Automatism In Criminal Law

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When can a person raise the defence of Insane Automatism in the Criminal Law of the UK and the US? Insanity (insane automatism) can be the result of loss of physical control or loss of mental control over one’s actions. In a number of cases a plea of automatism has been rejected by the court and construed as one of insanity. It is therefore important to be able to distinguish insanity (or insane automatism) from simple automatism.
The defence of insanity is unusual in a number of ways. First, if successfully raised it will not result in an unqualified acquittal, but rather a special verdict of not guilty by reason of insanity. Upon such verdict, the court has a wide-ranging dispositive discretion which includes
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M’Naghten was found not guilty by reason of insanity on the grounds that he was suffering an insane delusion that the prime minister and his constituents were conspiring against him at the time of his act. So incensed were the public at M’Naghten’s acquittal that the House of Lords asked a panel of judges to establish rules governing the defence of insanity. These rules are known as the M’Naghten rules. On the precise issue in the case their Lordships concluded that an insane delusion would act as an defence only if, assuming the delusion was true, it would have entitled the defendant to do as he did.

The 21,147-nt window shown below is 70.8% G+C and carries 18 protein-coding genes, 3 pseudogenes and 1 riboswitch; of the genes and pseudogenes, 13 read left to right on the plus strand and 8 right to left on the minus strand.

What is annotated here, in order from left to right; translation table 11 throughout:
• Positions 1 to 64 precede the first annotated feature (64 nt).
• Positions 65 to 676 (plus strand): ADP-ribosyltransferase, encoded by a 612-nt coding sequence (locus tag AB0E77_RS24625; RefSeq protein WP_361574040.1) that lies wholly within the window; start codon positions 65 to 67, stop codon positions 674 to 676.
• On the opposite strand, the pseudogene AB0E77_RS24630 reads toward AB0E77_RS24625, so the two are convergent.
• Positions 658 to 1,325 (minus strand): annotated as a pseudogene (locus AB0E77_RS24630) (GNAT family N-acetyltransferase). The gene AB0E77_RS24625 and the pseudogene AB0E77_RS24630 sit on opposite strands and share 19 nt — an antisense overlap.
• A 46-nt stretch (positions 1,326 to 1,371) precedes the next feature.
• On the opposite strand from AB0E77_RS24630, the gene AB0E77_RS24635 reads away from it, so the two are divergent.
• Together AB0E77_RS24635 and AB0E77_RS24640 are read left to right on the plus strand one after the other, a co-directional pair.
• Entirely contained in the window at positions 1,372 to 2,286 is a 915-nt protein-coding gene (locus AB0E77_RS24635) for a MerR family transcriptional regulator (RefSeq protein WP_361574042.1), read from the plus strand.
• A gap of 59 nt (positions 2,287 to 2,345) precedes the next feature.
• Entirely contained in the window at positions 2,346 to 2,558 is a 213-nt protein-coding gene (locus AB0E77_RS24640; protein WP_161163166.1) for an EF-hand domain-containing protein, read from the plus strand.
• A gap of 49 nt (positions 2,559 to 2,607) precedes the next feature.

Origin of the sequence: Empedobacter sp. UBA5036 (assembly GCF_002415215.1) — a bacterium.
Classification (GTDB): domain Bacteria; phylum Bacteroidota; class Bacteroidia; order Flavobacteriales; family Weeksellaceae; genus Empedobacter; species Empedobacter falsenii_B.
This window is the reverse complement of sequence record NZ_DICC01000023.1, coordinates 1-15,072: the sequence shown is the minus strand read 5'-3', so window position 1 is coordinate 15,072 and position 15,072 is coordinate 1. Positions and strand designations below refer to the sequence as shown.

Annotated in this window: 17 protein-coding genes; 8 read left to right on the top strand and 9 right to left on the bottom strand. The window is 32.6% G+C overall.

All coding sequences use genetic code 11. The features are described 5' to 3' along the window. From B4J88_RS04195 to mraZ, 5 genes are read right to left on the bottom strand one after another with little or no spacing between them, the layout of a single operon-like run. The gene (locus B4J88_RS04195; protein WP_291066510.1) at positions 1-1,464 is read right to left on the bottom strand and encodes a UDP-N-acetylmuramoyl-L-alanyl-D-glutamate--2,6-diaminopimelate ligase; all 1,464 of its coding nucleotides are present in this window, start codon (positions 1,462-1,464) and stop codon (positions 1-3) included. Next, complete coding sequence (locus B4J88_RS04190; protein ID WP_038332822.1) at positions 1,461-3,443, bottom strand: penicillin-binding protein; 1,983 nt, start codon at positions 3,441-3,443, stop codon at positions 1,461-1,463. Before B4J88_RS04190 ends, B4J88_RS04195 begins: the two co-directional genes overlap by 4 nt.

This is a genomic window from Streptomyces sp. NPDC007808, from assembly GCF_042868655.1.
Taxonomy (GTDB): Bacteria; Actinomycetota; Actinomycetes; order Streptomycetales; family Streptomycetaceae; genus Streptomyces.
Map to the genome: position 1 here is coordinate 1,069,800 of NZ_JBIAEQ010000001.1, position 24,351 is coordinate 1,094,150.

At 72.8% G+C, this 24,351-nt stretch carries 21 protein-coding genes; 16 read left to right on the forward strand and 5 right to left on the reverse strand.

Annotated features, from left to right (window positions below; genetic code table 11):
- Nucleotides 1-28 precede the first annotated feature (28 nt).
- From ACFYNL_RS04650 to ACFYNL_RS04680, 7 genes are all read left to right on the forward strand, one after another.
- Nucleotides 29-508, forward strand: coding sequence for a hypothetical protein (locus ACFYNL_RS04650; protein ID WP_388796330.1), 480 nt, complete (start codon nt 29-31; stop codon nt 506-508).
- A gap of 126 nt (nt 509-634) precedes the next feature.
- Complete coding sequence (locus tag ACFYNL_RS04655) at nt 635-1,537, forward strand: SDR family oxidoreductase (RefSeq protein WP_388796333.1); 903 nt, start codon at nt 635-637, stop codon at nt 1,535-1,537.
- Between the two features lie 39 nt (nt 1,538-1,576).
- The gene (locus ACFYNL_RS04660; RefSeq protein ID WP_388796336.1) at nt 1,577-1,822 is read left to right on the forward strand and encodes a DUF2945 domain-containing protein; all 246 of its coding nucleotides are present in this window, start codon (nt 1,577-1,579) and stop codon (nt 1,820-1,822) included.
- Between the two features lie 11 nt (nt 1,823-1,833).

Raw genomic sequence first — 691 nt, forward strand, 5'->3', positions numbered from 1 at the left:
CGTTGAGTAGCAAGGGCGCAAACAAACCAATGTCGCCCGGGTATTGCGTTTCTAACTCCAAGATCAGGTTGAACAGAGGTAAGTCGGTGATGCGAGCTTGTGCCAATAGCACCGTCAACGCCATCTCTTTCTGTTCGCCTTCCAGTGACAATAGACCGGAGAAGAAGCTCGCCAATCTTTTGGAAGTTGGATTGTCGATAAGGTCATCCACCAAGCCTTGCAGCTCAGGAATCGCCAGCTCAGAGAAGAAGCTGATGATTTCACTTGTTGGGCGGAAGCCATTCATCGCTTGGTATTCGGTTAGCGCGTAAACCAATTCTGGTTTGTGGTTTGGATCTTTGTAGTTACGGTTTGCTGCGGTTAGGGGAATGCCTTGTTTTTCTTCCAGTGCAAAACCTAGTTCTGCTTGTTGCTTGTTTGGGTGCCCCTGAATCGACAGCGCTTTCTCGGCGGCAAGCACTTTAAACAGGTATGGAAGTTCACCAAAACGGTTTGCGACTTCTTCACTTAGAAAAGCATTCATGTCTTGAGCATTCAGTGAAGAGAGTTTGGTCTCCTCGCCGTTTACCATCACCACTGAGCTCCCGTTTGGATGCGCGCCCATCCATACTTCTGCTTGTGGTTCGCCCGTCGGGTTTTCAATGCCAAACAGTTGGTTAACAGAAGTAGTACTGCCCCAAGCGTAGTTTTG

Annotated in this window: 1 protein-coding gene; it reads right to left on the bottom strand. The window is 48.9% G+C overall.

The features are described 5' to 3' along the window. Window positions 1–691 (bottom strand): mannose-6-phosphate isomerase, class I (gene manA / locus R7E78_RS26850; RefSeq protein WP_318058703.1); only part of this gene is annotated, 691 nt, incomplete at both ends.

The ruling test for a disease of the mind is that of Devlin J in the case of Kemp(1957). The defendant attacked his wife with a hammer, causing her grievous bodily harm. The medical evidence showed that defendant suffered from arterial-sclerosis, a condition which restricts the flow of blood to the brain, and this caused a temporary lapse of consciousness. Defendant sought to raise the defence of automatism. Devlin J rejected this defence, ruling that it was one of
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Clark, a young man with untreated schizophrenia, was delusional and thought that aliens had invaded Flagstaff. Like about half of those with schizophrenia, Clark’s brain disease prevented him from understanding that he was ill.
At trial, Clark's family testified that he had been exhibiting symptoms of severe paranoia for years before the shooting, and that they had been unable to access long-term treatment for him, despite many attempts.
Clark was sent to prison on October 3, 2003, for a minimum of 25 years. Once in prison, Clark refused his psychiatric medications. In February 2005, the Court of Appeals upheld Clark's conviction. His attorney then requested the Arizona Supreme Court hear the case in an attempt to get Clark out of prison and into the state mental hospital.
The Devlin test is not a convincing one. Consider for example, the medical condition of diabetes. Diabetes can produce defects of reason involving loss of conscious awareness in two separate ways. The acts of violence committed while sleep walking, while suffering an epileptic seizure and while suffering clinical depression have all been designated the result of conditions of insanity rather than of simple
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